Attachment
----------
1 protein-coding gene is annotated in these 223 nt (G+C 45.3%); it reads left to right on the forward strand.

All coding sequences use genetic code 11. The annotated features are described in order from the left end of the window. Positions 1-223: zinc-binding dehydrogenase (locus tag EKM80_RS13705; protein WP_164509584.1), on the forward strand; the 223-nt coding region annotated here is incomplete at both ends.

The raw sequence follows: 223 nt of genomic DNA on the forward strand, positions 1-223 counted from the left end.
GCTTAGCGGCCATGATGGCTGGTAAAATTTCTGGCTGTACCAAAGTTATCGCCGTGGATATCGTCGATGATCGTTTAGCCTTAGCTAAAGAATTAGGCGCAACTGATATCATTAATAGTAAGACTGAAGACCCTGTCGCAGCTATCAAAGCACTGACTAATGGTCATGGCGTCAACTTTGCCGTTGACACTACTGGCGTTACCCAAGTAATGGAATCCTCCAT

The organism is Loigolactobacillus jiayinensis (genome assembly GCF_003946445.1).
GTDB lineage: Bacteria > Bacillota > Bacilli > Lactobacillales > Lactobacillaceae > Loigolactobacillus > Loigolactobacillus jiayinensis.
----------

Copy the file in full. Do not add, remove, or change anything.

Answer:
1 protein-coding gene is annotated in these 223 nt (G+C 45.3%); it reads left to right on the forward strand.

All coding sequences use genetic code 11. The annotated features are described in order from the left end of the window. Positions 1-223: zinc-binding dehydrogenase (locus tag EKM80_RS13705; protein WP_164509584.1), on the forward strand; the 223-nt coding region annotated here is incomplete at both ends.

The raw sequence follows: 223 nt of genomic DNA on the forward strand, positions 1-223 counted from the left end.
GCTTAGCGGCCATGATGGCTGGTAAAATTTCTGGCTGTACCAAAGTTATCGCCGTGGATATCGTCGATGATCGTTTAGCCTTAGCTAAAGAATTAGGCGCAACTGATATCATTAATAGTAAGACTGAAGACCCTGTCGCAGCTATCAAAGCACTGACTAATGGTCATGGCGTCAACTTTGCCGTTGACACTACTGGCGTTACCCAAGTAATGGAATCCTCCAT

The organism is Loigolactobacillus jiayinensis (genome assembly GCF_003946445.1).
GTDB lineage: Bacteria > Bacillota > Bacilli > Lactobacillales > Lactobacillaceae > Loigolactobacillus > Loigolactobacillus jiayinensis.